There's that quae again. Bound to be introducing a clause. It's also preceded by a comma. Let's assume that everything between those two commas is a separate clause. Since this would, by the nature of the word 'quae', be a subordinate clause - one that cannot make much sense on its own - let's look at the rest of the sentence.

Nonne hiems inhibeat orbem terrarum ne nimium calescat?

Step 1 - Hunt the verb

God, we still have two! OK, there's either another subordinate clause or there's a conjunction. A quick scan for common Latin conjunctions (et, sed, vel, aut, etc.) yields no goods. But wait, what's this 'ne'?

Here's the trouble with Latin; however much you know, there always seems to be something else lurking around a corner waiting for you with teeth and claws and blood and such. The behemoth that you have just unearthed is the subjunctive.

The Latin subjunctive

The best description of the subjunctive I have come across is that it's the verb in away colours. Like a football team's away strip, the subjunctive is a lot more hassle than it's worth, and it would be easier for all involved if they just played topless. Nonetheless, it's here, and you need to know about it.

The present

In the present, a vowel change occurs.

Group 1's main vowel changes from 'a' to 'e': amem, ames, etc.'

Group 2 gains an 'a': 'moneam, moneas etc.'

Group 3's main vowel changes from 'e' to 'a': 'regam, reges, etc.'

Group 4 gains an 'a': 'videam, videas etc.'

The imperfect

Easy, just take the infinitive and add the normal endings (m, s, t, mus, tis, nt).

The subjunctive occurs after 'ut' and 'ne' (most of the time), in certain clauses, and in theoretical questions as the Latin form of the conditional tense.

And so we see that here we have not one, but two verbs in the subjunctive. The latter, calescat is there because of 'ne'. We can therefore translate this 3-word clause:

'so that he/she/it might not (ne) heat up (calescat) too much (nimium).'

Yes, 'ne' says a lot in two letters. English has declined since 'lest' became an old-sounding word; it fits perfectly here.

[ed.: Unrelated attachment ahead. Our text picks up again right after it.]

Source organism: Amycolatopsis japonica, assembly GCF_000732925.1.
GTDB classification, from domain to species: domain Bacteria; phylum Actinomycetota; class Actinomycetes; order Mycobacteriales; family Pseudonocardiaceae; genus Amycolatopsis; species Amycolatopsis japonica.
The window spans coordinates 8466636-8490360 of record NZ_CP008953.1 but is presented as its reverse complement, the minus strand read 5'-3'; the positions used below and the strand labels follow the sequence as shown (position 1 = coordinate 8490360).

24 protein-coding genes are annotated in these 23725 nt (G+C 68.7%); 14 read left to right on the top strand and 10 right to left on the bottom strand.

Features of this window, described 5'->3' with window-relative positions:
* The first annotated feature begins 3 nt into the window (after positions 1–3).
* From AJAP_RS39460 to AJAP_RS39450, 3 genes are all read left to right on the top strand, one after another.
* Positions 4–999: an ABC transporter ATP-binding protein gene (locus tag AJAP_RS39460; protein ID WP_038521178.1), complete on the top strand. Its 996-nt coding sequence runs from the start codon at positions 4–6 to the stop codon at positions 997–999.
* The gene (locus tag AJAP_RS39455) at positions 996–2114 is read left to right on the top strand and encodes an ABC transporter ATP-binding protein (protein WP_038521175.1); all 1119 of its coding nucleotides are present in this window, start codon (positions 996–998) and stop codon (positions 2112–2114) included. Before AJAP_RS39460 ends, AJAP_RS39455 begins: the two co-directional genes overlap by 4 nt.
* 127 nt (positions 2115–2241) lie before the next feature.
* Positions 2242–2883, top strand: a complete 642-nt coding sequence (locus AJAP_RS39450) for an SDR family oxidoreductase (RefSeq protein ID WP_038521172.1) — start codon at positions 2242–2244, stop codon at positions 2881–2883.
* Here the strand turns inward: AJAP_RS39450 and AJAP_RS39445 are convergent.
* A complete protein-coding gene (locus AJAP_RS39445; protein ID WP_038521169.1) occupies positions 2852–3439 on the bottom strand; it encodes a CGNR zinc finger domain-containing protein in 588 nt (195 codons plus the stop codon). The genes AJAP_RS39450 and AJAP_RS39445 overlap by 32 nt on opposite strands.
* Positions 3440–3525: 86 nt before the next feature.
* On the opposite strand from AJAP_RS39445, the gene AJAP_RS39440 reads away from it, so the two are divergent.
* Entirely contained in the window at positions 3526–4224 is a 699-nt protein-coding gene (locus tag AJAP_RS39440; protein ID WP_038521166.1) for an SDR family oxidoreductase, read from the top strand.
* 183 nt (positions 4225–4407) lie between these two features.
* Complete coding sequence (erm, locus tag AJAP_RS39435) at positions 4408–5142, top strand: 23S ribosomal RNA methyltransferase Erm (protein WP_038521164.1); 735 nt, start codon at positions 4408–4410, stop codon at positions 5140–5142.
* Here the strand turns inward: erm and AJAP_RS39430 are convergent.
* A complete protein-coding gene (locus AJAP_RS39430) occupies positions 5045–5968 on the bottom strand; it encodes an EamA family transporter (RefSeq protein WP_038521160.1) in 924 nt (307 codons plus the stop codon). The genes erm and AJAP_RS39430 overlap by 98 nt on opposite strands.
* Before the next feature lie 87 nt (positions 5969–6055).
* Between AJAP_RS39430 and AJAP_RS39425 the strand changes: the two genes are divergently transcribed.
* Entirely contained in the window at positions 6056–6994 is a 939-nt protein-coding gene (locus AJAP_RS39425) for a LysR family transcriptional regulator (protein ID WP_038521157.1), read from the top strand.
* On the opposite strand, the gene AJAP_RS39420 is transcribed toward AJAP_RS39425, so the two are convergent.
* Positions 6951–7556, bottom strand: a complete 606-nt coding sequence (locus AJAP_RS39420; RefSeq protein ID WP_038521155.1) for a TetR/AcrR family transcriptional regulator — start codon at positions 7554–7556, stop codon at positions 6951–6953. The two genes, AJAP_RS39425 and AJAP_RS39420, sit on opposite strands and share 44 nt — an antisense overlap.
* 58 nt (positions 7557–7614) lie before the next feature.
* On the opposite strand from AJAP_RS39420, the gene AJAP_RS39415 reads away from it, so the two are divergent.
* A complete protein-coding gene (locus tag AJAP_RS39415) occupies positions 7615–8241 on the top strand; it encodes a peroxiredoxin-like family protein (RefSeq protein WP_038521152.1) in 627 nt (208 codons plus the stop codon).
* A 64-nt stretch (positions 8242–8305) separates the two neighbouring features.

OK, so the rest of the clause looks like this:

Nonne hiems inhibeat orbem terrarum?

Looking more manageable, now isn't it? You will notice the question mark, and if I tell you that 'nonne' is a question word which expects the answer 'yes', that deals with that. It also gives us a clue to the fact that 'inhibeat' is subjunctive because this is a theoretical question.

Step 1 - Find the verb

'inhibit', mean prevent. Stop bugging me!

Step 2 - Find the subject

'hiems' appears to be a noun or adjective in its root form. The dictionary tells us that it's a noun meaning 'winter'. There isn't anything here agreeing with it, so we'll move on.

Step 3 - Find the object

Hmm. 'orbem' or 'terrarum'? Well, 'terrarum' seems to have a genitive plural ending, but 'orbem', meaning globe, looks more promising. 'Terra' means 'earth' or land. It's in the plural here, because that's the Latin idiom. Sorry.

Step 4 - Compile the clause

Surely winter would prevent the earth ('orb of the earth', literally)?

We can put that together with our mini-clause to get:

Surely winter would prevent the earth so that it might not heat up too much?

Hmm, that makes sense, sort of. Let's find out what kind of winter by looking at that quae clause.

quae incendiis magnis multisque belli inter gentes omnes tertii inducatur

Step 1 - Find the verb

'inducatur', subjunctive because of the theoretical question, meaning 'brought on', and in the passive.

Step 2 - Find the subject

'quae' is the only singular thing in the nominative here.

Step 3 - Find the object

The verb's passive, so there is no object.

Step 4 - Compile the clause

OK, we have 'which would be brought on'. We're looking for a 'by', which would be in the ablative. No shortage of those: 'incendiis magnis multisque' seems to fit the bill, and it's a package in itself, meaning 'many large fires' (specifically, the kind of fires that don't start by accident, if you know what I mean?)

We still have more, though. 'belli' seems to go with 'tertii' - 'in the 3rd war'. This sounds like Nostradamus. Take this with 'inter gentes omnes' ('between all countries'), and we appear to have 'in the third world war'.

So, we've got 'which would be brought on by many great fires in the third world war'. Well, if it's a war, they're more likely to be bombs, and they must be pretty awesome if they're going to bring on a winter. Specifically, nukes. Those Romans certainly were forward thinking.